Getting into the swing
Start slow and first get a feel for the cutting action of the blade. Keep the blade flat on the ground at all times, and slide it forward in an arc in front of you, in the direction that the tip is pointing. Start with short strokes, until you get a feel for the cutting action, (which is more of a shearing action. There's no slashing involved!) You only cut a narrow strip of grass with each stroke. When you have a feel for that, you can start to lengthen your stroke. Eventually you can lengthen your stroke to a full 180 degree arc in front of you to deposit the grass without bringing it back with you on the return stroke (a) make sure the scythe returns taking the same path it used when it went forward; and (b) if necessary, give a tiny little flick at the end of the stroke.
Maintaining the Blade
Once the scythe is set up properly the next, and more difficult, maintenance task is to keep the blade in good shape. There are two parts to this: peening and sharpening. Sharpening and honing blades is an art in itself and it’s easy to get intimidated by the technicalities when researching how to do it. It is important to get to grips with sharpening, though, as it is essential to fruitful scything. Heavy use of a blunt blade on tough material could easily damage the snath or bend the blade. Peening involves periodically thinning out the steel of the blade whilst sharpening is the more frequent care of the blades edge. As blades come ready for the field both peened and sharp, the first of these tasks you will come across is sharpening.
Two stones are generally required for sharpening the blade. One is coarse and is used occasionally to maintain and improve the profile of the bevel or to repair minor damages. A fine stone is needed for regularly touching up the blades edge in the field. This should be done roughly every 5-10 minutes of use. It is worth searching some of the many videos on Youtube as it’s much easier to grasp this task visually. Of course, it would be ideal to be shown by somebody who is proficient at the task. Maybe there is an old school farmer in your parish who still has the knack! Here is the gist of it:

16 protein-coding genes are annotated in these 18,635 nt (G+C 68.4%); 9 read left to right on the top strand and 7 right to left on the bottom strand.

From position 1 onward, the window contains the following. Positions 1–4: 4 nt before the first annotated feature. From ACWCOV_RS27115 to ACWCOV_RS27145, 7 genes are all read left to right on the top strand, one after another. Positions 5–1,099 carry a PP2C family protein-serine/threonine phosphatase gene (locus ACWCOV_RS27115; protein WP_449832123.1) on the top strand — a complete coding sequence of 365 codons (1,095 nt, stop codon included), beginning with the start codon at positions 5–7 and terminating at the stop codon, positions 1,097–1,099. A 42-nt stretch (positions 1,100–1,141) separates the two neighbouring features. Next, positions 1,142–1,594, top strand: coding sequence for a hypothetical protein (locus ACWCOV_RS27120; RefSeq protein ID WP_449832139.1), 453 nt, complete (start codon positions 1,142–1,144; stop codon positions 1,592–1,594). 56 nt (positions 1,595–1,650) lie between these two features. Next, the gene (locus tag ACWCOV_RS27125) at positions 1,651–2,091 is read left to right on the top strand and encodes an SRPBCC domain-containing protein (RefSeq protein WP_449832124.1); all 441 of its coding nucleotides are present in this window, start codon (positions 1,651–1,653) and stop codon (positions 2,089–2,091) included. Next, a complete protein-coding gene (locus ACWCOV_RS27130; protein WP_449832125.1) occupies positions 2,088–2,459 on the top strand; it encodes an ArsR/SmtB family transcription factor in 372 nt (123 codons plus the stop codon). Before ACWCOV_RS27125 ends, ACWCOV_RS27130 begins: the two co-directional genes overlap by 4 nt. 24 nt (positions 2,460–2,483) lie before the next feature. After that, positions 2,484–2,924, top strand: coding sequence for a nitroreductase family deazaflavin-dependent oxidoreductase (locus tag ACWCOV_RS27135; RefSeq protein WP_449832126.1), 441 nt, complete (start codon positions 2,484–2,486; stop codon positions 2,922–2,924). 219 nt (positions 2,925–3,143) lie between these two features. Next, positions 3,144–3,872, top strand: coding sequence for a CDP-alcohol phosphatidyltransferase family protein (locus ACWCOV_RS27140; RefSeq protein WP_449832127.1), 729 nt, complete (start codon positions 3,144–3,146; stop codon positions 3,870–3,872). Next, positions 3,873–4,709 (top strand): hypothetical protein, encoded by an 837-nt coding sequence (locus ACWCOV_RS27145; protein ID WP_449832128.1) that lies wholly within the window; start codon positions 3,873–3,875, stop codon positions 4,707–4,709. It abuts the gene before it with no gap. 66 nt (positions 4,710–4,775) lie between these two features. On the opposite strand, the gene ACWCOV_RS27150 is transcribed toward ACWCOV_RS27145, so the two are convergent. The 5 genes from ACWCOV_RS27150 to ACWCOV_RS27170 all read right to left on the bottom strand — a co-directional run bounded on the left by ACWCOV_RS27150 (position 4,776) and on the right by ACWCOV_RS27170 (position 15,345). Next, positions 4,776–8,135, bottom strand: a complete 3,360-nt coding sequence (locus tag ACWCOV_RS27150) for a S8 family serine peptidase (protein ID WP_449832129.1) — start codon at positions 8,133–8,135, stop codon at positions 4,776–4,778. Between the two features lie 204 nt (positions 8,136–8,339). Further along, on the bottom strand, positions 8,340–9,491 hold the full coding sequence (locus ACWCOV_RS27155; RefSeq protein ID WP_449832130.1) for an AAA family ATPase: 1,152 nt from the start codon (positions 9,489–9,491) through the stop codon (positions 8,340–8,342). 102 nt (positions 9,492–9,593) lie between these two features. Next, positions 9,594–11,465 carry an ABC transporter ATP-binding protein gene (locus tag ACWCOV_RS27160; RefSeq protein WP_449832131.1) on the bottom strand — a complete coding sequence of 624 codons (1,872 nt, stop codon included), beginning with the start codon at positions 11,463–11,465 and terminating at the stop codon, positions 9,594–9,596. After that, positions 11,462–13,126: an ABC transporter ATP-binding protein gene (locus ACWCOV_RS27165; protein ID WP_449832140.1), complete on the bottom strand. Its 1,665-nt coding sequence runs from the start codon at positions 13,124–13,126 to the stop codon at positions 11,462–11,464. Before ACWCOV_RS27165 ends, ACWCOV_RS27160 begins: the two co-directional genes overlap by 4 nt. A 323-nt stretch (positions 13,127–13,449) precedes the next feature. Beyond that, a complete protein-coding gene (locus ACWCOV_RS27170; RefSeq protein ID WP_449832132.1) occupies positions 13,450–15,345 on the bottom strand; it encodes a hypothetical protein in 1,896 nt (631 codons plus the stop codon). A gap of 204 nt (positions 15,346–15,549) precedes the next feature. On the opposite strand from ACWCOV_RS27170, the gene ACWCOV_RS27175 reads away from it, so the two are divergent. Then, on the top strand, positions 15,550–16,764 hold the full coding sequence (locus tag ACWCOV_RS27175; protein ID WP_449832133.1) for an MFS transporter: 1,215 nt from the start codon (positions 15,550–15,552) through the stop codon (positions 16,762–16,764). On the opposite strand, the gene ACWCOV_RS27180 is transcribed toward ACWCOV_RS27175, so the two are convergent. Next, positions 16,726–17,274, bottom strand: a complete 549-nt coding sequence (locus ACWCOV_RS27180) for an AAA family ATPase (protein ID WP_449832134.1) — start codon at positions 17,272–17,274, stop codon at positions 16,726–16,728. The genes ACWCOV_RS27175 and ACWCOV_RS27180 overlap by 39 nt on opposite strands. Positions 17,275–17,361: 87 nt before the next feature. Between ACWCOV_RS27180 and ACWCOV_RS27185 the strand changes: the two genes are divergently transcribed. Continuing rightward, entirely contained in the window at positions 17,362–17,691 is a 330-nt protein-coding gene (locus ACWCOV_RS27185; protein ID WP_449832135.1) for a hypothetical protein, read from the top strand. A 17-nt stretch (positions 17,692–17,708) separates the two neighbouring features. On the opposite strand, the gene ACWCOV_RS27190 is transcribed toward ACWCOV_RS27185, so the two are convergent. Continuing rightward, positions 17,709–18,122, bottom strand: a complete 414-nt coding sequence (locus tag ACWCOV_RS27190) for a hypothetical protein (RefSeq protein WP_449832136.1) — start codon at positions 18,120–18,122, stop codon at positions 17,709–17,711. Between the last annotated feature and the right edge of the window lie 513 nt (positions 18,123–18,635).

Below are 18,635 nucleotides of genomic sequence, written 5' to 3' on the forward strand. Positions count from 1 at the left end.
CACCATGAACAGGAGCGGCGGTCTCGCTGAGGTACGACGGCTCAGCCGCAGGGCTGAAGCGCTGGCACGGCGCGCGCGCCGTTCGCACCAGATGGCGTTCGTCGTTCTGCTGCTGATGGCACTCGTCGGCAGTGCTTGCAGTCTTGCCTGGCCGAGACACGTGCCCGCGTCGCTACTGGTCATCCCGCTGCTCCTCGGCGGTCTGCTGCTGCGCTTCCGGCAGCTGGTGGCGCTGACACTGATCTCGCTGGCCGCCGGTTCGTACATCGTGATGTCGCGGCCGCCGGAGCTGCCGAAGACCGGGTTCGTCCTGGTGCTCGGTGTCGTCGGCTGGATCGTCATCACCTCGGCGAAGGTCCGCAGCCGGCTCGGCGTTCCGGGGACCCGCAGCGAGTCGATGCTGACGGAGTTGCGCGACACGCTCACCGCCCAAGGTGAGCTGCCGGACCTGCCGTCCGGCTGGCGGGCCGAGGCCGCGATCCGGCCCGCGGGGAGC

- The bevel is on the uppermost side of the blade, so that the blade bites downwards into the stem of the grass, (rather than upwards which would give the grass more of an opportunity to bend away from the blade).
- The bevel on the upper side of the blade is very slightly greater than the angle created when your curved scythe stone rubs both against the sharp edge and the back rib of the blade. In other words if the end of your stone is rattling against the rib when you sharpen, this is OK, and means you have almost the right angle and are merely inflicting very marginal wear on your stone.
- The underside of the blade is basically flat (though rounded), and the object is to remove the burr created when you sharpened the top side.
- Strokes should be outward, with the stone moving in the direction in which the blade cuts. Strokes should start at the handle end of the blade and progress towards the tip.